Last September Patently Apple posted a report titled "Revealing Apple Patent Covers Ceramic Apple Watch and All-New Ceramic iPhone" Today the US Patent & Trademark Office published a patent application from Apple that reveals the first ever industrial process for 'Laser Polishing Ceramic Material' on a future iPhone. Technically speaking, the crystallinity of ceramic materials ranges from highly oriented to semi-crystalline, and often completely amorphous (e.g., glasses). The minute you talk about amorphous/glass, you're also entering the realm of liquid metal. As Liquidmetal Technologies explains it "Liquidmetal® alloys belong to a class of highly engineered materials called Bulk Metallic Glasses (BMG), which have been developed with the goal of advancing physical material properties to their theoretical limits." Patently Apple posted a report in November titled "Rumor Claims Apple will Shift to Glass iPhone in 2017 to Accommodate Wireless Charging." It's very possible that the "glass" iPhone will be using materials noted in Apple's latest patent filing revealed today by the U.S. Patent Office.
Technically speaking, corundum is a crystalline form of aluminum oxide and may be found in various colors, many of which are generally referred to as sapphire. In general, sapphire is a hard and strong material with a hardness of 9.0 on the Mohs scale, and, as such, is capable of scratching nearly all other minerals. Because of its hardness and strength, sapphire may be an attractive alternative to other translucent materials like polycarbonate. However, due in part to its inherent properties, manufacturing components out of sapphire may be difficult in high-volume manufacturing conditions. In particular, sapphire's hardness makes polishing the material both difficult and time consuming particularly if the component includes contoured surfaces or features.
Apple's invention relates to techniques for polishing a portion of a surface of a ceramic component. The ceramic component may be formed from a transparent ceramic material, such as sapphire, zirconia, or other similar material.
Numerous consumer and non-consumer devices utilize protective coverings, windows, and/or surfaces formed from hard materials, including various transparent ceramic materials. Compared to other optically clear materials, such as polycarbonate, hard ceramic materials like sapphire offer improved scratch resistance and strength. However, as previously mentioned, sapphire may be difficult to polish using traditional techniques. In particular, portions of a sapphire component that have contoured, curved, or otherwise non-planar surfaces may be difficult to polish using abrasive polishing techniques.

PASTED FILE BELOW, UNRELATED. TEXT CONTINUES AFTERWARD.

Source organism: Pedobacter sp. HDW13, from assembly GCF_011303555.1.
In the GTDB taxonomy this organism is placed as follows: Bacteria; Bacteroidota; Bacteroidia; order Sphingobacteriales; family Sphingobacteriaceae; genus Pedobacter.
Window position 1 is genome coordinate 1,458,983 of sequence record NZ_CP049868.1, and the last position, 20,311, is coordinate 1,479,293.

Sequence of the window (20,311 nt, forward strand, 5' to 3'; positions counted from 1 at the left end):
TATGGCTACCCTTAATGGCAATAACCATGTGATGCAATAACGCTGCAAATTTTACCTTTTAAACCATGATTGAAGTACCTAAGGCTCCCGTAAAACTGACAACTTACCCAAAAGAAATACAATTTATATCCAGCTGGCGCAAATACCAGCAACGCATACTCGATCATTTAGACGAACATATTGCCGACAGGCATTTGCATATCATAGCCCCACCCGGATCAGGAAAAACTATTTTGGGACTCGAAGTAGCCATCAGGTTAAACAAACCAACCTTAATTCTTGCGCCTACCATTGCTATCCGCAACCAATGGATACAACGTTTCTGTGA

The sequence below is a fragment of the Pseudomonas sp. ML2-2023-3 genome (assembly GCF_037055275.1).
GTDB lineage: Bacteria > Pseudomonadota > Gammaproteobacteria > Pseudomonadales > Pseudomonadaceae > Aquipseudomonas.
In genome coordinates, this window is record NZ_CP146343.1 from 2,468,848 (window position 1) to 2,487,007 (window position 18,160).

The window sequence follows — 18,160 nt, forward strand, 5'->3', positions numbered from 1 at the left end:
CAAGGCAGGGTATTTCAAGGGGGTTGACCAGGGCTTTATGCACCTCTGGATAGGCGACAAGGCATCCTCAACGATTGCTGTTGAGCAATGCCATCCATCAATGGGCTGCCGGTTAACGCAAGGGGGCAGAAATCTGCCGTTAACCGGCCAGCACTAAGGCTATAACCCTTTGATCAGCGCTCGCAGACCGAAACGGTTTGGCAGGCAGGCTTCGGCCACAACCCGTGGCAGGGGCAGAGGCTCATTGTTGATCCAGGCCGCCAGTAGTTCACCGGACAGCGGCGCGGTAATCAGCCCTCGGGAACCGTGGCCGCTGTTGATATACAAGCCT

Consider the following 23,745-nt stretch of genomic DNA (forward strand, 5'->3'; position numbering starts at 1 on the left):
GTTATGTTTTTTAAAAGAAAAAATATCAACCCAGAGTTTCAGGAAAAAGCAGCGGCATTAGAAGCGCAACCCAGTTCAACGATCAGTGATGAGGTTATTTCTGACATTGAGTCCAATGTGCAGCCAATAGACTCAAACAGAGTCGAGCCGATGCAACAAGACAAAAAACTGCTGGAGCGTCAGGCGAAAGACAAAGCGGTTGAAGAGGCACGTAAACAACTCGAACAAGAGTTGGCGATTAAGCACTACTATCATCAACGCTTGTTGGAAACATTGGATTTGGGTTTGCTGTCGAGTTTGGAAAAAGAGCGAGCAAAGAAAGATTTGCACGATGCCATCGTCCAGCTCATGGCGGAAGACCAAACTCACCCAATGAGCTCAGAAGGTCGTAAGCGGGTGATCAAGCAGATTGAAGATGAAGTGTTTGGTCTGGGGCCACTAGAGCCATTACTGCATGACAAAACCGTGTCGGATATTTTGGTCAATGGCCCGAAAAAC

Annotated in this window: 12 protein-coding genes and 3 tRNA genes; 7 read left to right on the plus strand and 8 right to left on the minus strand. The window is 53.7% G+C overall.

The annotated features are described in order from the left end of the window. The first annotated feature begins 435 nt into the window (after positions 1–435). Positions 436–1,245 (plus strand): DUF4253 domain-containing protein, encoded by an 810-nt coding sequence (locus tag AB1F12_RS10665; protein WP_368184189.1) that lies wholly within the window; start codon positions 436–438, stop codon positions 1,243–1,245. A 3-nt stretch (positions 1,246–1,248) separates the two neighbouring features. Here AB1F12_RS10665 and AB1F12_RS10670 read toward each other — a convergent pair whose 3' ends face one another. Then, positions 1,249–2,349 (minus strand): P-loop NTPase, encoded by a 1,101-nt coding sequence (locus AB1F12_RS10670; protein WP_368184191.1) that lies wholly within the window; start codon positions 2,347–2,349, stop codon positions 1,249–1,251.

High-temperature annealing may be used to polish a surface of a ceramic component made from materials including sapphire or zirconia. Localized high-temperature annealing may promote movement and/or flow within the material near the surface, which may reduce the roughness and/or irregularities on the surface of the component while maintaining the structural integrity of the core or remainder of the component.
For ceramics that are formed from a crystalline structure, a high-temperature annealing process may allow for realignment of the crystalline structure into a lower-energy state, which may improve the smoothness of the surface and/or increase the strength of the component by removing micro-cracks or other surface defects.
Using a laser, high-temperature annealing may be well controlled over a localized region, which may be advantageous when polishing a contoured feature or non-planar surface, particularly if the feature or surface is located within a flat sheet component that has already been polished.
In some embodiments a localized region of the surface of a ceramic component may be polished using a laser-based annealing process. To reduce thermally induced stress, the laser-based process may be controlled to minimize thermal gradients within the material. For example, the size of the heated region, the duration of the heating, the depth of the heating, and other similar factors may be controlled to reduce thermally induced stress as a result of the laser-based annealing process. In some implementations, short pulses of the laser are used to ablate or otherwise remove small portions of the ceramic component and polish the surface of the ceramic component while minimizing thermally induced stress. Additionally or alternatively, the component may be heated by a furnace or other laser-based process to reduce the thermal gradient between the polished region and other regions of the ceramic component.
Apple's patent FIG. 6 below depicts a schematic view of an exemplary system for polishing a sapphire component.
Apple notes in their patent filing that "a sapphire component is described as an example ceramic component. However, processes may also be applied to other types of ceramics having various form factors. In the following examples, the sapphire component may include a sheet of sapphire material less than 3 mm thick and may be obtained from a variety of sources, natural and/or synthetic.
As one non-limiting example, the sapphire component may be a sheet between approximately 1 mm in thickness cut from a cylindrical boule of sapphire material. In some cases, the sapphire component may be a laminate composite having multiple layers and at least one layer made from a sapphire material. Other layers in the sapphire laminate may include, for example, silicate glass, a polymer sheet, or additional layers of sapphire material.
Apple's patent application 20170029327 was filed back in Q3 2015, well after the debacle relating to their GT Advanced partnership. Considering that this is a patent application, the timing of such a product to market is unknown at this time.
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